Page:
Writing in the Telegraph, Blunkett said: "The behaviour of the hard left within the Labour party – the antisemitism, the thuggery, the irrational views on security and international issues, and the lack of realisation that you have to embrace a big tent of people in order to win – certainly makes me despair.

Quote from: WikipediaBlunkett was almost immediately faced with September 11 attacks on the United States. He brought in new anti-terrorism measures, including detention without trial of suspect foreign nationals who could not be extradited or deported. It caused a backbench rebellion and provoked strong opposition in the House of Lords, and Blunkett made concessions over incitement to religious hatred (later carried through by his successor) and to introduce a "sunset clause".  He authorised MI5 to start collecting bulk telephone communications data on which telephone numbers called each other and when, authorised under a little understood general power under the Telecommunications Act 1984 instead of the Regulation of Investigatory Powers Act 2000 which would have brought independent oversight and regulation. This was kept secret until announced by the then Home Secretary in 2015.

A controversial area for Blunkett was civil liberties, and he described civil libertarianism as "airy fairy". As Education Secretary, he had repeatedly expressed the intention that, were he to become Home Secretary, he would make the then-incumbent Jack Straw, who had been criticised for being hard-line, seem over-liberal. In 2006, Martin Narey, the former director general of the prison service, claimed that Blunkett had once told him to use the army and machine guns, to deal with rioting prisoners. Blunkett has denied these allegations.

Two weeks before the [2005] election, Blunkett took up a directorship in a company called DNA Bioscience and bought £15,000 of shares in the company. After sustained questions over a six-month period, Blunkett was asked on 31 October 2005 to explain why he had not consulted the Advisory Committee on Business Appointments regarding the directorship. Having placed the shares into an independent trust, he said that the trustees had agreed to dispose of the shares.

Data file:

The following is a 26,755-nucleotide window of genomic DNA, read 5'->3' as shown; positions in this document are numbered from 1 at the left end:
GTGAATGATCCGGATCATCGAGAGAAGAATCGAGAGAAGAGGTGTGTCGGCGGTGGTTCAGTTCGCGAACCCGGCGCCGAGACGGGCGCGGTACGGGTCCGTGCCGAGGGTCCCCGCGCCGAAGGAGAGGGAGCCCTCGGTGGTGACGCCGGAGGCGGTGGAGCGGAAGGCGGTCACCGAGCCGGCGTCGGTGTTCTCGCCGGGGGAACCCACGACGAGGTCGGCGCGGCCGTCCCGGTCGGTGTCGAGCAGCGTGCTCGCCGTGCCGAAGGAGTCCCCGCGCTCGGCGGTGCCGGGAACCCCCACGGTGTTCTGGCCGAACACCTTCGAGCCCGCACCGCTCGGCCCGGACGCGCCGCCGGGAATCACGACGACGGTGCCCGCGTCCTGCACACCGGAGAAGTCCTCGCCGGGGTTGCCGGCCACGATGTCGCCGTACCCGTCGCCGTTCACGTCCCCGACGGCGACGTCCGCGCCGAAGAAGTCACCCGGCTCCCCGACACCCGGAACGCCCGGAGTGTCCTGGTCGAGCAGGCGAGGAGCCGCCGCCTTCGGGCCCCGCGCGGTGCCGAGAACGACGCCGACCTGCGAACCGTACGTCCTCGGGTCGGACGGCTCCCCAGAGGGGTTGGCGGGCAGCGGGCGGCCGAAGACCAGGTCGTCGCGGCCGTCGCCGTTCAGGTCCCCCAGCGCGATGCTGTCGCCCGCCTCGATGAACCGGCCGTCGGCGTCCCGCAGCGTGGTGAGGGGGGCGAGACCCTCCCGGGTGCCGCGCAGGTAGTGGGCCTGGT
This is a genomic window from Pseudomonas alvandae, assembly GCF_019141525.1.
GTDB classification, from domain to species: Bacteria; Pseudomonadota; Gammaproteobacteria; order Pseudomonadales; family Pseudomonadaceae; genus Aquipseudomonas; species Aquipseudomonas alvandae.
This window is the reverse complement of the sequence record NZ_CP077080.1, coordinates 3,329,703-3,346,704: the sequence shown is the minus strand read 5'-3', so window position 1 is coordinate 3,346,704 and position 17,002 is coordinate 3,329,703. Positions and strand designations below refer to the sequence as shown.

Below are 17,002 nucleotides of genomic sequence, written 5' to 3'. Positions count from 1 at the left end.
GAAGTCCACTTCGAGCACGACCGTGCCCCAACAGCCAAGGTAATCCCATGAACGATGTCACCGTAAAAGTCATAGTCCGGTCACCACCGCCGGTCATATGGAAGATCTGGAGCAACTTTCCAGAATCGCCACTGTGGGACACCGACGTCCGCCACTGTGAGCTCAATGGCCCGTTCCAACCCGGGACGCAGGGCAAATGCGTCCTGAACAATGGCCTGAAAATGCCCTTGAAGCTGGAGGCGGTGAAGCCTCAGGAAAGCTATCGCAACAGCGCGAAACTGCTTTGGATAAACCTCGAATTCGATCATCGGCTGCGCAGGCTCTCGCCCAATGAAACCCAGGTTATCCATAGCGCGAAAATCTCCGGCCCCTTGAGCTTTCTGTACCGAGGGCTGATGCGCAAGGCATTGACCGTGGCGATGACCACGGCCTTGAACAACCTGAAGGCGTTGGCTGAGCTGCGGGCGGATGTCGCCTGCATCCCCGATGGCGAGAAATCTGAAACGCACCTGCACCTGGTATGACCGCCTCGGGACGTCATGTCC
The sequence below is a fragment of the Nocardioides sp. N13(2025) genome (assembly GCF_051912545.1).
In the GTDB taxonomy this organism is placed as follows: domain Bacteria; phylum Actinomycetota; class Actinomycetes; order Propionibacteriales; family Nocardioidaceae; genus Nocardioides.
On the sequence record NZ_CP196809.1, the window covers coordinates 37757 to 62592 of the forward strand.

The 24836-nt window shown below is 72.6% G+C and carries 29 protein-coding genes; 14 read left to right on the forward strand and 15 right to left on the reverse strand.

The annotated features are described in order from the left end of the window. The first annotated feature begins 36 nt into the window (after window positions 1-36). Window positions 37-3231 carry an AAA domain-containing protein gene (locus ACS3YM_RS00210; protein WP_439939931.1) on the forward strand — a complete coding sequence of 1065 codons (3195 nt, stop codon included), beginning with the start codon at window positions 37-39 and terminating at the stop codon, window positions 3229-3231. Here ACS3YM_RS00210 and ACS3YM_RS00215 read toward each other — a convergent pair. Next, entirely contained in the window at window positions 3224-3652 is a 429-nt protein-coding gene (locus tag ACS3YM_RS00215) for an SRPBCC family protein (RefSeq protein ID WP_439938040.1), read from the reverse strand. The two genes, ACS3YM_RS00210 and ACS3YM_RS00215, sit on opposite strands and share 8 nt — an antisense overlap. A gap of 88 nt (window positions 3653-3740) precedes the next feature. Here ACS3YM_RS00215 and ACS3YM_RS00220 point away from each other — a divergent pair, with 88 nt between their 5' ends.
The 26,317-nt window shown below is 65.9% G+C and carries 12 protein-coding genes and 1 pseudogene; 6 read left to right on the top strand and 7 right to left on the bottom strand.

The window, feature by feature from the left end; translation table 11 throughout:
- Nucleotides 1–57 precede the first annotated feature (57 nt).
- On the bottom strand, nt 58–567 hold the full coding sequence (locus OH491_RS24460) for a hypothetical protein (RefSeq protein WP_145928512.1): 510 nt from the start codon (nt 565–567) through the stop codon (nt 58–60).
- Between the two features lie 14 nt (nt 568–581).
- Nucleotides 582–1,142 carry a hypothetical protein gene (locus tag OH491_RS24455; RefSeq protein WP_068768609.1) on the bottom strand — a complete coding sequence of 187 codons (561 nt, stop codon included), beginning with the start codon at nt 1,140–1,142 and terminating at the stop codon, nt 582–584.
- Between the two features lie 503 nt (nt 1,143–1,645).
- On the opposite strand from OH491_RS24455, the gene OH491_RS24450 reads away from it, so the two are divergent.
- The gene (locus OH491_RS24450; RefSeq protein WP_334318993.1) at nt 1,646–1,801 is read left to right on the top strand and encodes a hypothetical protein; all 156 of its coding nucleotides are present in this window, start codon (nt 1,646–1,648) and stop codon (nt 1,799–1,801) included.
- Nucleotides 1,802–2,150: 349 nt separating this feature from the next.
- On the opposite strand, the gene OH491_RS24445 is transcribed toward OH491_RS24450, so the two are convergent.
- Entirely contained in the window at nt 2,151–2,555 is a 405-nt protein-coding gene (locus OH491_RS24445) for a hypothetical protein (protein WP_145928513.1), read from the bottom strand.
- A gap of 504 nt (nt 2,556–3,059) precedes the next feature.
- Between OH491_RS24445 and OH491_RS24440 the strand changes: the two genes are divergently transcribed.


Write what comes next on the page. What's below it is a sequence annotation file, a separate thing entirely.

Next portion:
Blunkett's political opponents claimed that a conflict of interest was created by him having been director of and holding shares in a company proposing to bid for government contracts to provide paternity tests to the Child Support Agency (CSA) – part of the Department for Work and Pensions (DWP), of which he was Secretary of State.

In 2013, Blunkett joined the advisory board of global wealth consultancy Oracle Capital Group, continuing in that role to 2017.

Blunkett became chair of the David Ross Education Trust, one of Britain's largest Multi-Academy Trusts, sponsored by Carphone Warehouse founder David Ross, in 2015.[/b]

And there's plenty more.  A man of whom it can truly be said that he has the values of Carphone Whorehouse.

https://www.theguardian.com/politics/2019/nov/08/david-blunkett-says-he-despairs-about-labour-and-antisemitism
https://en.wikipedia.org/wiki/David_Blunkett

phantom_power

Quote from: Fambo Number Mive on June 24, 2022, 09:21:03 AMUtterly shameful from Blunkett. Perhaps the strikes would "hurt ordinary workers" less if employers were less disdainful of working from home.

That is such a crock of shit. That is basically an admission that essential workers are unable to strike and therefore utterly beholden to benevolent employers to get decent pay and conditions. And we all know how likely that is

bgmnts

Union at BT stating that they have set up food banks and employers will be allowing people to choose to work from home... for a huge pay cut.

So yeah, these strikes are important. Very fucking important. I hope it continues. I hope every industry worker strikes until this executive class of useless parasitic leech cunts have to pay SOMETHING back and treat the workers that give them their free ride through life the respect they deserve.